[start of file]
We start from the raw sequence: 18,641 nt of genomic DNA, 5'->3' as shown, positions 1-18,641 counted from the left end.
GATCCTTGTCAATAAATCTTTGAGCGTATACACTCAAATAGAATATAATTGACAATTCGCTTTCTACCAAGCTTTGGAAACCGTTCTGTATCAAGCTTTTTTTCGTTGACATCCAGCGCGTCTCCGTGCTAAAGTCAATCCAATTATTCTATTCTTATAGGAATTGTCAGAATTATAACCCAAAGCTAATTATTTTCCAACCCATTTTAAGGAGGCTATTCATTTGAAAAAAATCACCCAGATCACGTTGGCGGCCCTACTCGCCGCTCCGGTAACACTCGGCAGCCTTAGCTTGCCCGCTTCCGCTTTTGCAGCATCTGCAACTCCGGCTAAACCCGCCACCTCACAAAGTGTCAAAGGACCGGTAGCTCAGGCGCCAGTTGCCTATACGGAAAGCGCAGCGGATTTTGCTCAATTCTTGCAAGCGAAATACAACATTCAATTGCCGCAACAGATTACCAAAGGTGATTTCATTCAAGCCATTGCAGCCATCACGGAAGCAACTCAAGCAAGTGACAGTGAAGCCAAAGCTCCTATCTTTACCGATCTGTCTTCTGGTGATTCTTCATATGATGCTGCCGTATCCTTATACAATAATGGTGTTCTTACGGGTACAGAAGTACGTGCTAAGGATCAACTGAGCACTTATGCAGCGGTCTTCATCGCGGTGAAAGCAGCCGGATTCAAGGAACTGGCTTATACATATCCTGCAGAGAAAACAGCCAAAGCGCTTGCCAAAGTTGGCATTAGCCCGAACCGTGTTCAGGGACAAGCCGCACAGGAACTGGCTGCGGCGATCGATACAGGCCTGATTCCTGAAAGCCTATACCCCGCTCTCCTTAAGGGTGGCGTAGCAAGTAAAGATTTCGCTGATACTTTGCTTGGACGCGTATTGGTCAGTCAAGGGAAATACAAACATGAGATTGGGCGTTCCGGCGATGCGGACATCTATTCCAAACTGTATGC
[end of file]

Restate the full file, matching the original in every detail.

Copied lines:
We start from the raw sequence: 18,641 nt of genomic DNA, 5'->3' as shown, positions 1-18,641 counted from the left end.
GATCCTTGTCAATAAATCTTTGAGCGTATACACTCAAATAGAATATAATTGACAATTCGCTTTCTACCAAGCTTTGGAAACCGTTCTGTATCAAGCTTTTTTTCGTTGACATCCAGCGCGTCTCCGTGCTAAAGTCAATCCAATTATTCTATTCTTATAGGAATTGTCAGAATTATAACCCAAAGCTAATTATTTTCCAACCCATTTTAAGGAGGCTATTCATTTGAAAAAAATCACCCAGATCACGTTGGCGGCCCTACTCGCCGCTCCGGTAACACTCGGCAGCCTTAGCTTGCCCGCTTCCGCTTTTGCAGCATCTGCAACTCCGGCTAAACCCGCCACCTCACAAAGTGTCAAAGGACCGGTAGCTCAGGCGCCAGTTGCCTATACGGAAAGCGCAGCGGATTTTGCTCAATTCTTGCAAGCGAAATACAACATTCAATTGCCGCAACAGATTACCAAAGGTGATTTCATTCAAGCCATTGCAGCCATCACGGAAGCAACTCAAGCAAGTGACAGTGAAGCCAAAGCTCCTATCTTTACCGATCTGTCTTCTGGTGATTCTTCATATGATGCTGCCGTATCCTTATACAATAATGGTGTTCTTACGGGTACAGAAGTACGTGCTAAGGATCAACTGAGCACTTATGCAGCGGTCTTCATCGCGGTGAAAGCAGCCGGATTCAAGGAACTGGCTTATACATATCCTGCAGAGAAAACAGCCAAAGCGCTTGCCAAAGTTGGCATTAGCCCGAACCGTGTTCAGGGACAAGCCGCACAGGAACTGGCTGCGGCGATCGATACAGGCCTGATTCCTGAAAGCCTATACCCCGCTCTCCTTAAGGGTGGCGTAGCAAGTAAAGATTTCGCTGATACTTTGCTTGGACGCGTATTGGTCAGTCAAGGGAAATACAAACATGAGATTGGGCGTTCCGGCGATGCGGACATCTATTCCAAACTGTATGC